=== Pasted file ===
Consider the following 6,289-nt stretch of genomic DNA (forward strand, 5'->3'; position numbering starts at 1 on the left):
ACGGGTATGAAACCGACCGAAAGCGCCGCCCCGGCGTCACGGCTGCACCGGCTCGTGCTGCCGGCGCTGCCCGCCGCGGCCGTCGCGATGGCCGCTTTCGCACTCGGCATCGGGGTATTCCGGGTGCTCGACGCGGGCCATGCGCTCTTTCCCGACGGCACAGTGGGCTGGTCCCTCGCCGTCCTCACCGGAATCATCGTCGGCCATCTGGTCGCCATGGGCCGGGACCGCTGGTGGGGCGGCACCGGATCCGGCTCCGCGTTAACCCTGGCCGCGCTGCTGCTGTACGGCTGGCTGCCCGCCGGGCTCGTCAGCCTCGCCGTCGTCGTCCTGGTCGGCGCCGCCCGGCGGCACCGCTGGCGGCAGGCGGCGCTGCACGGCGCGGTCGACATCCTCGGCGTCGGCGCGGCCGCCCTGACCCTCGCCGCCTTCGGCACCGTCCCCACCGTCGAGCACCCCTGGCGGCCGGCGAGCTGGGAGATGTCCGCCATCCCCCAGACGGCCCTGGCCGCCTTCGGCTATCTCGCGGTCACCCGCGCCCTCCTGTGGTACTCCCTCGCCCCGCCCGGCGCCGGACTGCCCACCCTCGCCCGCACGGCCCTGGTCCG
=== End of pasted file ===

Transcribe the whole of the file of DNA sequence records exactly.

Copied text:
Consider the following 6,289-nt stretch of genomic DNA (forward strand, 5'->3'; position numbering starts at 1 on the left):
ACGGGTATGAAACCGACCGAAAGCGCCGCCCCGGCGTCACGGCTGCACCGGCTCGTGCTGCCGGCGCTGCCCGCCGCGGCCGTCGCGATGGCCGCTTTCGCACTCGGCATCGGGGTATTCCGGGTGCTCGACGCGGGCCATGCGCTCTTTCCCGACGGCACAGTGGGCTGGTCCCTCGCCGTCCTCACCGGAATCATCGTCGGCCATCTGGTCGCCATGGGCCGGGACCGCTGGTGGGGCGGCACCGGATCCGGCTCCGCGTTAACCCTGGCCGCGCTGCTGCTGTACGGCTGGCTGCCCGCCGGGCTCGTCAGCCTCGCCGTCGTCGTCCTGGTCGGCGCCGCCCGGCGGCACCGCTGGCGGCAGGCGGCGCTGCACGGCGCGGTCGACATCCTCGGCGTCGGCGCGGCCGCCCTGACCCTCGCCGCCTTCGGCACCGTCCCCACCGTCGAGCACCCCTGGCGGCCGGCGAGCTGGGAGATGTCCGCCATCCCCCAGACGGCCCTGGCCGCCTTCGGCTATCTCGCGGTCACCCGCGCCCTCCTGTGGTACTCCCTCGCCCCGCCCGGCGCCGGACTGCCCACCCTCGCCCGCACGGCCCTGGTCCG